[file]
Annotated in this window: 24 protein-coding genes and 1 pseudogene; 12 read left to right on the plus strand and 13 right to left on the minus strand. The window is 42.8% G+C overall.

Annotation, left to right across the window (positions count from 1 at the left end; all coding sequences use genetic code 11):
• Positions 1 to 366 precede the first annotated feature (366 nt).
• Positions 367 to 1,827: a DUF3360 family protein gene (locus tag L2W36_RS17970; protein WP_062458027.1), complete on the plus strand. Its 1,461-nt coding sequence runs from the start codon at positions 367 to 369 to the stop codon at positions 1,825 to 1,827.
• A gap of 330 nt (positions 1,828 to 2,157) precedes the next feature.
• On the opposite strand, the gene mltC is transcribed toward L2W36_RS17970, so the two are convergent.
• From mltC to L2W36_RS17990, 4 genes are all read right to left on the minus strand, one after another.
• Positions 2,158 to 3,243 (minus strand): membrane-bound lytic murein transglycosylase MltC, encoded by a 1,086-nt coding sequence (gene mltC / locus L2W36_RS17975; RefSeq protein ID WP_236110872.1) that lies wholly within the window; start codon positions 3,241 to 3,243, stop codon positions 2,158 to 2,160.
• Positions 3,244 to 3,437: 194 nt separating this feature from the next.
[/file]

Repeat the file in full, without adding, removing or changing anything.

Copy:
Annotated in this window: 24 protein-coding genes and 1 pseudogene; 12 read left to right on the plus strand and 13 right to left on the minus strand. The window is 42.8% G+C overall.

Annotation, left to right across the window (positions count from 1 at the left end; all coding sequences use genetic code 11):
• Positions 1 to 366 precede the first annotated feature (366 nt).
• Positions 367 to 1,827: a DUF3360 family protein gene (locus tag L2W36_RS17970; protein WP_062458027.1), complete on the plus strand. Its 1,461-nt coding sequence runs from the start codon at positions 367 to 369 to the stop codon at positions 1,825 to 1,827.
• A gap of 330 nt (positions 1,828 to 2,157) precedes the next feature.
• On the opposite strand, the gene mltC is transcribed toward L2W36_RS17970, so the two are convergent.
• From mltC to L2W36_RS17990, 4 genes are all read right to left on the minus strand, one after another.
• Positions 2,158 to 3,243 (minus strand): membrane-bound lytic murein transglycosylase MltC, encoded by a 1,086-nt coding sequence (gene mltC / locus L2W36_RS17975; RefSeq protein ID WP_236110872.1) that lies wholly within the window; start codon positions 3,241 to 3,243, stop codon positions 2,158 to 2,160.
• Positions 3,244 to 3,437: 194 nt separating this feature from the next.